As the satellite only collects data from a sector for 27 days, it's difficult to identify planets with orbits longer than that time period; by the time a planet passes around again, the satellite may have shifted to view another slice of the sky.
To complicate matters, the star itself is relatively active, and Dragomir wasn't sure if the single transit she spotted was a result of a passing planet or a blip in stellar activity.
So she consulted a second dataset, collected by the High Accuracy Radial velocity Planet Searcher, or HARPS, a high-precision spectrograph installed on a large ground-based telescope in Chile, which identifies exoplanets by their gravitational tug on their host stars.
"They had looked at this star system a decade ago and never announced anything because they weren't sure if they were looking at a planet versus the activity of the star," Dragomir says.
"But we had this one transit, and knew something was there."
When the researchers looked through the HARPS data, they discovered a repeating signal emanating from HD 21749 every 36 days.
From this, they estimated that, if they indeed had seen a transit in the TESS data from sector 1, then another transit should appear 36 days later, in data from sector 3.
When that data became publicly available, a momentary glitch created a gap in the data just at the time when Dragomir expected the second transit to occur.
"Because there was an interruption in data around that time, we initially didn't see a second transit, and were pretty disappointed," Dragomir recalls.
"But we re-extracted the data and zoomed in to look more carefully, and found what looked like the end of a transit."
She and her colleagues compared the pattern to the first full transit they had originally discovered, and found a near perfect match -- an indication that the planet passed again in front of its star, in a 36-day orbit.
"There was quite some detective work involved, and the right people were there at the right time," Dragomir says.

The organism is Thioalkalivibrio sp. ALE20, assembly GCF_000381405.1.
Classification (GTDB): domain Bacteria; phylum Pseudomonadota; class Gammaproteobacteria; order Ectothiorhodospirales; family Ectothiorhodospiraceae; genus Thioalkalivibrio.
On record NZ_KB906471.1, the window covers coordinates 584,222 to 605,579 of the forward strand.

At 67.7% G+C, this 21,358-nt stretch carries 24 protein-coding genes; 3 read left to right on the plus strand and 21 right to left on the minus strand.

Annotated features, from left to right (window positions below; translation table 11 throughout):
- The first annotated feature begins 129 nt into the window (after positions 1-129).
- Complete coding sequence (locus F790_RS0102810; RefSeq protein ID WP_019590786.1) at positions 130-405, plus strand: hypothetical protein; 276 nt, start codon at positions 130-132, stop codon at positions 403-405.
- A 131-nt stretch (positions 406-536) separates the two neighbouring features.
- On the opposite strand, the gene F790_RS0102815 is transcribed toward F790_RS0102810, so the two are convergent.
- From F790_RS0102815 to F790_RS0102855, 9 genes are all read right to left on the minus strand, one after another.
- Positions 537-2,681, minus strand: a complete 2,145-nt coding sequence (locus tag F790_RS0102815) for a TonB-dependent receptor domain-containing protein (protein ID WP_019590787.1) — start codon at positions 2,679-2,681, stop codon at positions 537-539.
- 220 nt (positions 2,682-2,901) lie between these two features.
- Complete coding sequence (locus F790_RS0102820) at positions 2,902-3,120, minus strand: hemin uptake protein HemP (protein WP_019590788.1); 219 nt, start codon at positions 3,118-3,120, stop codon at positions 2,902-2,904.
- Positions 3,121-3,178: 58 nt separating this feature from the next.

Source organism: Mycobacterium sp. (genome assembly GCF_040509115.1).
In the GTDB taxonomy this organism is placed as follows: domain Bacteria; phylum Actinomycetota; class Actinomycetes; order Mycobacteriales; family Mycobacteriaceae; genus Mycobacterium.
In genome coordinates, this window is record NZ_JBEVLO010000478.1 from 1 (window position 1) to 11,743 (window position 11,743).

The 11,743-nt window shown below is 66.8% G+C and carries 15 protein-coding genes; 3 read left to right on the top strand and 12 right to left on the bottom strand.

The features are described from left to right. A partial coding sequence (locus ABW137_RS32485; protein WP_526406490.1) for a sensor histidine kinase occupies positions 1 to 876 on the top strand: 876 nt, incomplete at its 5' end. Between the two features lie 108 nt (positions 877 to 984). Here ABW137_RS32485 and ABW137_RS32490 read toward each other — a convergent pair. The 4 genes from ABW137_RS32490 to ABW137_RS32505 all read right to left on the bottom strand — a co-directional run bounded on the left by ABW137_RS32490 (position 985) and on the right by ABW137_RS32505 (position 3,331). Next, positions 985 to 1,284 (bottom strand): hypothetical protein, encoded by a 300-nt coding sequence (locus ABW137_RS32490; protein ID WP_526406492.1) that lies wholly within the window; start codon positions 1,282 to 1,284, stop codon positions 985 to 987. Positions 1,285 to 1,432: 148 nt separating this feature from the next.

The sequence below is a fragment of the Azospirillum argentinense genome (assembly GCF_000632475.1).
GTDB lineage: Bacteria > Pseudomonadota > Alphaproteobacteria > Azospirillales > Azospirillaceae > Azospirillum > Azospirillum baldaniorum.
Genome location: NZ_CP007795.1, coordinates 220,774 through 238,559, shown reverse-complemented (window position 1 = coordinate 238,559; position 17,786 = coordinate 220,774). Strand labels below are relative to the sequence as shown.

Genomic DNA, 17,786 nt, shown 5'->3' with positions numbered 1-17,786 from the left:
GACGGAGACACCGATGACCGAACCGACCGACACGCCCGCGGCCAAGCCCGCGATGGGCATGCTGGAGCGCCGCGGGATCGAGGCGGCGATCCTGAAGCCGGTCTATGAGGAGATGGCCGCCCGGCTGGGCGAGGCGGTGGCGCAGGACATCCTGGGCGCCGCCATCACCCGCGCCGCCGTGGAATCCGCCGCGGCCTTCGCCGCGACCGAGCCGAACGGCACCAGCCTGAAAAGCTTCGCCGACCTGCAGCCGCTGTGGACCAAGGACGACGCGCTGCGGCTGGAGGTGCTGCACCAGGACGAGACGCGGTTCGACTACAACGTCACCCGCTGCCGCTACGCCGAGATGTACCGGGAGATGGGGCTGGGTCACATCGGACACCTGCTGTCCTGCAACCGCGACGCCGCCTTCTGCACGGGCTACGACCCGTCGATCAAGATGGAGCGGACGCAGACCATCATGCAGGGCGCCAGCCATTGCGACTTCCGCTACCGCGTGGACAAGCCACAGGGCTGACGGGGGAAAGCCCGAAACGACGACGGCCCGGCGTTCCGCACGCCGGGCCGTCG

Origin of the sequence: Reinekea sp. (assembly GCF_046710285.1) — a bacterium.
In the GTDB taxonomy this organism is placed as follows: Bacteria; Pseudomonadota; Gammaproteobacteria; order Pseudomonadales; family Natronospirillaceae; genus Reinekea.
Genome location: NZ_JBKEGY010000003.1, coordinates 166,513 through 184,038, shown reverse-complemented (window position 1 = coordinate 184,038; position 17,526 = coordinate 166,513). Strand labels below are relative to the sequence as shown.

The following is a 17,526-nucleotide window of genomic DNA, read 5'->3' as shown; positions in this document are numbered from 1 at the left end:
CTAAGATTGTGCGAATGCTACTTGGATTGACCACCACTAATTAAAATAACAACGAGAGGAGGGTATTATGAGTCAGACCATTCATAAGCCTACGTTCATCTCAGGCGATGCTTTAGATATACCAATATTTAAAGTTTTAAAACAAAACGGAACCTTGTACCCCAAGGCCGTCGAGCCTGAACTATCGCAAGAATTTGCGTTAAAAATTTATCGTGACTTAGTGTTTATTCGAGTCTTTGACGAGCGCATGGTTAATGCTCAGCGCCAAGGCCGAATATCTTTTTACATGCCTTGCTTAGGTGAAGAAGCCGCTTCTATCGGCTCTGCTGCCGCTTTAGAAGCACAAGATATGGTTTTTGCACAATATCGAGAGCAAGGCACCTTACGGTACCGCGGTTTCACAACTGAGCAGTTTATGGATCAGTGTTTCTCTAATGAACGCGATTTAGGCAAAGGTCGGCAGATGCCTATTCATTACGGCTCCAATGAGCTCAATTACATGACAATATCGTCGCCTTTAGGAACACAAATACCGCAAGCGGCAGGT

"But we were lucky and we caught the signals, and they were really clear."
They also used data from the Planet Finder Spectrograph, an instrument installed on the Magellan Telescope in Chile, to further validate their findings and constrain the planet's mass and orbit.
Once TESS has completed its two-year monitoring of the entire sky, the science team has committed to delivering information on 50 small planets less than four times the size of Earth to the astronomy community for further follow-up, either with ground-based telescopes or the future James Webb Space Telescope.
"We've confirmed three planets so far, and there are so many more that are just waiting for telescope and people time to be confirmed," Dragomir says.
"So it's going really well, and TESS is already helping us to learn about the diversity of these small planets."
TESS is a NASA Astrophysics Explorer mission led and operated by MIT in Cambridge, Massachusetts, and managed by Goddard.
Additional partners include Northrop Grumman, based in Falls Church, Virginia; NASA's Ames Research Center in California's Silicon Valley; the Harvard-Smithsonian Center for Astrophysics in Cambridge, Massachusetts; MIT Lincoln Laboratory; and the Space Telescope Science Institute in Baltimore.
More than a dozen universities, research institutes, and observatories worldwide are participants in the mission. ■